Since 1965 the intensity of the fossil microwave radiation has been measured by radio astronomers at over a dozen wavelengths ranging from 73.5 centimetres down to 0.33 centimetres. Every one of these measurements is consistent with a Planck distribution of energy versus wavelength, with
a temperature between 2.7° K and 3° K.

It’s confirmed.  Various wavelengths are measured and their energy distributions all line up.  How awesome.  You call your friends at MIT and they tell you about a young theoretical physicist named Dr. Pebbles.  He’s also worked out a model which predicts this background radiation.   It’s time to visit him and exchange ideas.

You’re thrilled when you receive a letter in the post.  Remember all that expensive research you couldn’t afford personally?  Well, it’s now starting to happen.  The National Science Foundation is willing to dish out some serious money to get answers.  Rockets and balloons are sent up into space to do measurements.  And of course, you’re right there in the action.  It’s time to make a trip to Berkeley and help out with some measurement balloons.

It has only been possible to attack this problem by lifting an infra-red receiver above the earth’s atmosphere, either with a balloon or a rocket. These experiments are extraordinarily difficult and at first gave inconsistent results, alternately encouraging either the adherents of the standard cosmology or its opponents. A Cornell rocket group found much more radiation at short wavelengths than could be expected for a Planck black-body distribution, while an MIT balloon group obtained results roughly consistent with those expected for black-body radiation. Both groups continued their work, and by 1972 they were both reporting results indicating a black-body distribution with temperature close to 3° K. In 1976 a Berkeley balloon group confirmed that the radiation energy density continues to fall off for short wavelengths in the range of 0.25 centimetres to 0.06 centimetres, in the manner expected for a temperature within 0.1° K of 3° K. It now seems to be settled that the cosmic radiation background really is black-body radiation, with a temperature close to 3° K.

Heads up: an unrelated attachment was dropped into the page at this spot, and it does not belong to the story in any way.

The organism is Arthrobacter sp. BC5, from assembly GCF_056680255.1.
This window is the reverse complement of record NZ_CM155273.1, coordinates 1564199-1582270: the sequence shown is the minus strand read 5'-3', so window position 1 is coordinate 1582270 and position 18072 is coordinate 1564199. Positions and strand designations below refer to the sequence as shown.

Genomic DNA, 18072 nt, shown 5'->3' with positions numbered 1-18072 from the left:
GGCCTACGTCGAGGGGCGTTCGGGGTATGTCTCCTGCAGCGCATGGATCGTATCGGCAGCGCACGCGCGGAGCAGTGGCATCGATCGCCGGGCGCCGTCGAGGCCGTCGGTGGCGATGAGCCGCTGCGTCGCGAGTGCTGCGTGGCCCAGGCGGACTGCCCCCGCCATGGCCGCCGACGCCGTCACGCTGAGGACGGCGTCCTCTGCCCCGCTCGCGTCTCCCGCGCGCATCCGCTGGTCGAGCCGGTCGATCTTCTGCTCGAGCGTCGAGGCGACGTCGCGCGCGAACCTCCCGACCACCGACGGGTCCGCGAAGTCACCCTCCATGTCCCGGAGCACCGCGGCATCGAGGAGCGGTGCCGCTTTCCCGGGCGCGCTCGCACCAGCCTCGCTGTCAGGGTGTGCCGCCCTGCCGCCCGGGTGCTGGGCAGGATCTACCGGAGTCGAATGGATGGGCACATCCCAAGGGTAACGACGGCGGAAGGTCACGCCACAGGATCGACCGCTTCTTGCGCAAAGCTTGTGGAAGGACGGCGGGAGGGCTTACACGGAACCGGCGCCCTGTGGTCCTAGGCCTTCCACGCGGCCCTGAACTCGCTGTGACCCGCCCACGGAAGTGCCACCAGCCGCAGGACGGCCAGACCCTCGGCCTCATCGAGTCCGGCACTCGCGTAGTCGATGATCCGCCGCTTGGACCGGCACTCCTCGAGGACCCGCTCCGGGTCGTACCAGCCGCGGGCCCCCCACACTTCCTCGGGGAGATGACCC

And so the epic life of a physicist continues.  With every observation you become that much closer to solving the problem of the origin of everything.  What began as some static received your radio dish has now led to telling evidence toward the big-bang and the evolution of the universe.  In what other field could you possibly live this epic of a life?  There is none.